Franken Steps Down From Senate After Losing Support | Courthouse News Service
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Franken Steps Down From Senate After Losing Support

U.S. Sen. Al Franken of Minnesota said Thursday he is resigning amid a flurry of sexual-misconduct accusations from at least six women and demands from his fellow Democrats to step aside.

(CN) – U.S. Sen. Al Franken of Minnesota said Thursday he is resigning amid a flurry of sexual-misconduct accusations from at least six women and demands from his fellow Democrats to step aside.

"Today I am announcing that in the coming weeks I will be resigning as a member of the United States Senate," Franken said in a speech on the Senate floor just before noon.

Franken, who was first elected to the Senate in 2008 and re-elected in 2014, said his decision was not about him, but about the people of Minnesota. He said he felt like he could weather the allegations but could not do his job effectively while the claims were being investigated.

"I know who I really am," Franken said Thursday. "I know in my heart nothing I have done as a senator, nothing,  has brought dishonor on this institution. And I am confident that the ethics committee would agree."

"I of all people am aware that there is some irony in the fact that I am leaving while a man who has bragged on tape about his history of sexual assault sits in the Oval Office," he added.

Franken said that even on the "worst day of my political life, it has all been worth it."

The resignation announcement comes after fresh accusations Wednesday against the embattled lawmaker, including one woman who said he tried to forcibly kiss her in 2006 after a radio show taping and another who claims he squeezed “a handful of flesh” on her waist while posing for a photo with her in 2009.

Sen. Kirsten Gillibrand, D-N.Y., was the first colleague to call for Franken’s resignation on Wednesday.

“Enough is enough," Gillibrand wrote in a Facebook post. "We need to draw a line in the sand and say none of it is OK, none of it is acceptable, and we, as elected leaders, should absolutely be held to a higher standard."

Other Democrats soon followed. Sen. Patty Murray of Washington state said she was “shocked and appalled by Sen. Franken's behavior.”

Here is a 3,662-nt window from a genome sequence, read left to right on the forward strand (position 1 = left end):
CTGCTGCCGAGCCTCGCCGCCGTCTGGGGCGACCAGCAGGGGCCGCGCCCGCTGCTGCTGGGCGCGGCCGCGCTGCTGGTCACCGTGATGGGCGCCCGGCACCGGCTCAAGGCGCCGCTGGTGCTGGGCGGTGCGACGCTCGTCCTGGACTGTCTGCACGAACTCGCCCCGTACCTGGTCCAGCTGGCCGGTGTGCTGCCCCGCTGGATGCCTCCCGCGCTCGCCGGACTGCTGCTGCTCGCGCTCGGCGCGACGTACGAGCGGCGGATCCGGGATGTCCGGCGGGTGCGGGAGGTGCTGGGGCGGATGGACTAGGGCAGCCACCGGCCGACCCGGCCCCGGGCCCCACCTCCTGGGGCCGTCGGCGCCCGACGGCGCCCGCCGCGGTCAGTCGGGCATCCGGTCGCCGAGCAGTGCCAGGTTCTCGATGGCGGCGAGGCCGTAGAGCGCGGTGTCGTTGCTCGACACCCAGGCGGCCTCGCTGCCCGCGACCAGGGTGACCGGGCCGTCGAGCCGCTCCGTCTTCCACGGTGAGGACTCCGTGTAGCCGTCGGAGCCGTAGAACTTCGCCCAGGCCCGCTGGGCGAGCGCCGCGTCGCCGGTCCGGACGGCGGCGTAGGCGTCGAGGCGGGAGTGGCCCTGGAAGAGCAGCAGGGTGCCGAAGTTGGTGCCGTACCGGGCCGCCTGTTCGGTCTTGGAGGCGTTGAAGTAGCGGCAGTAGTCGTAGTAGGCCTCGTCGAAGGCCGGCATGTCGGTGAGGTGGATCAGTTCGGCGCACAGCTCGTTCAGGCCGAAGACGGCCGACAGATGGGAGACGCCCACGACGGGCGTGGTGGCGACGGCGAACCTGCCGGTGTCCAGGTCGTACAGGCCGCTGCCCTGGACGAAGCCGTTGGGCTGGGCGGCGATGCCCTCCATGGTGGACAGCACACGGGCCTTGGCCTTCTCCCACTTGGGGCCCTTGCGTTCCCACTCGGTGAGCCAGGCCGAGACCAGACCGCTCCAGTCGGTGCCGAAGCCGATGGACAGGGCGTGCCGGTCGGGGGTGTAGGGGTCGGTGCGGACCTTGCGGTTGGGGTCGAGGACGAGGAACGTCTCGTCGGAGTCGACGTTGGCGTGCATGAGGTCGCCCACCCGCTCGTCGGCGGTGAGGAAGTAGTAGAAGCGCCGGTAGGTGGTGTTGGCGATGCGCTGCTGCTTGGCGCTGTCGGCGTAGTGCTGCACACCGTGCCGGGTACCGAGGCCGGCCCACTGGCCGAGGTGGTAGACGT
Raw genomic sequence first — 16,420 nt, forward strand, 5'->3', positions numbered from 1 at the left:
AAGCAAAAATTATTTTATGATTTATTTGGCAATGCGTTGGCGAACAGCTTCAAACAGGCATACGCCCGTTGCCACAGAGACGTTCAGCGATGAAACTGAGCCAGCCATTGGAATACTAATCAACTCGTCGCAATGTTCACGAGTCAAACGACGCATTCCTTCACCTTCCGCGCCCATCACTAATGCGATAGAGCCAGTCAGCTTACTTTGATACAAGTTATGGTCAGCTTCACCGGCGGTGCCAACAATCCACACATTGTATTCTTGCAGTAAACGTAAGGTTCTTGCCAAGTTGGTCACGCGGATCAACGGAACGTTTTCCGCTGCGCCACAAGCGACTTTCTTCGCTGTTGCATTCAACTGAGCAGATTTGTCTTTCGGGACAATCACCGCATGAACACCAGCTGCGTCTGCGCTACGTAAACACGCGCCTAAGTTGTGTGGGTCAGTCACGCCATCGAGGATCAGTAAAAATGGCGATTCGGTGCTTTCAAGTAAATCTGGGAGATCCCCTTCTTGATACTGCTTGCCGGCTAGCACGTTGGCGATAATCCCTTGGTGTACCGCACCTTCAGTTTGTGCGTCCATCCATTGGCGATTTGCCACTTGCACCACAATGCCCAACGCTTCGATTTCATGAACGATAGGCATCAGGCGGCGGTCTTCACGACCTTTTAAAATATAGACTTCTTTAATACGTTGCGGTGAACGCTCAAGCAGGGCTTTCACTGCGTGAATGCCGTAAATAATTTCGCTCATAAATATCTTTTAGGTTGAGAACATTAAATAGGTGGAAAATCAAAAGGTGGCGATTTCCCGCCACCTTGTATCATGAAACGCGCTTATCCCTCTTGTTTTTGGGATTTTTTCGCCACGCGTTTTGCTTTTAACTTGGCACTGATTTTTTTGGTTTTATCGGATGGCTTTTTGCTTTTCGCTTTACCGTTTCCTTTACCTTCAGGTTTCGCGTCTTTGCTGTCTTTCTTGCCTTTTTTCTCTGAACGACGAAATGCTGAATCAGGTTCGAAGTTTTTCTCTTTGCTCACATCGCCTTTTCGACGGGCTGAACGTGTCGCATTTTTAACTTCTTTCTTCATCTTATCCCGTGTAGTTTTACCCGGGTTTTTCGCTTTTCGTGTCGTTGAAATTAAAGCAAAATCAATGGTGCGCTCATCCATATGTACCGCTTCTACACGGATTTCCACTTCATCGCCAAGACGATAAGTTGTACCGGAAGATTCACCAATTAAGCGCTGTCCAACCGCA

“It's clear to me that this has been a deeply harmful, persistent problem and a clear pattern over a long period of time. It's time for him to step aside,” Murray said.

Democratic Minority Leader Chuck Schumer of New York said later on Wednesday, “I consider Sen. Franken a dear friend and greatly respect his accomplishments, but he has a higher obligation to his constituents and the Senate, and he should step down immediately.”

In all, 32 Democrats had called for Franken's resignation.

The senator was already facing an ethics investigation into previous claims that he tried to grope or forcibly kiss several other women.

The first to come forward was Los Angeles radio host Leeann Tweeden, who said last month that Franken tried to forcibly kiss her during a USO tour in Afghanistan a decade ago.

Franken sat on the Senate's Health, Education, Labor and Pensions Committee, Judiciary Committee, Energy and Natural Resources Committee, and the Committee on Indian Affairs.

Before his political career, Franken, who grew up in Minnesota, worked 37 years as a comedy writer. He was one of the original writers and performers on "Saturday Night Live" and later became an author and radio talk show host.

Sen. Paul Wellstone of Minnesota was his mentor. After Wellstone's death in 2002, Franken talked about running for his seat and moved back to Minnesota in 2005. He announced his Senate candidacy in 2007.

Franken quoted Wellstone near the end of his resignation speech Thursday: "The future belongs to those who are passionate and work hard."

Categories / National, Politics

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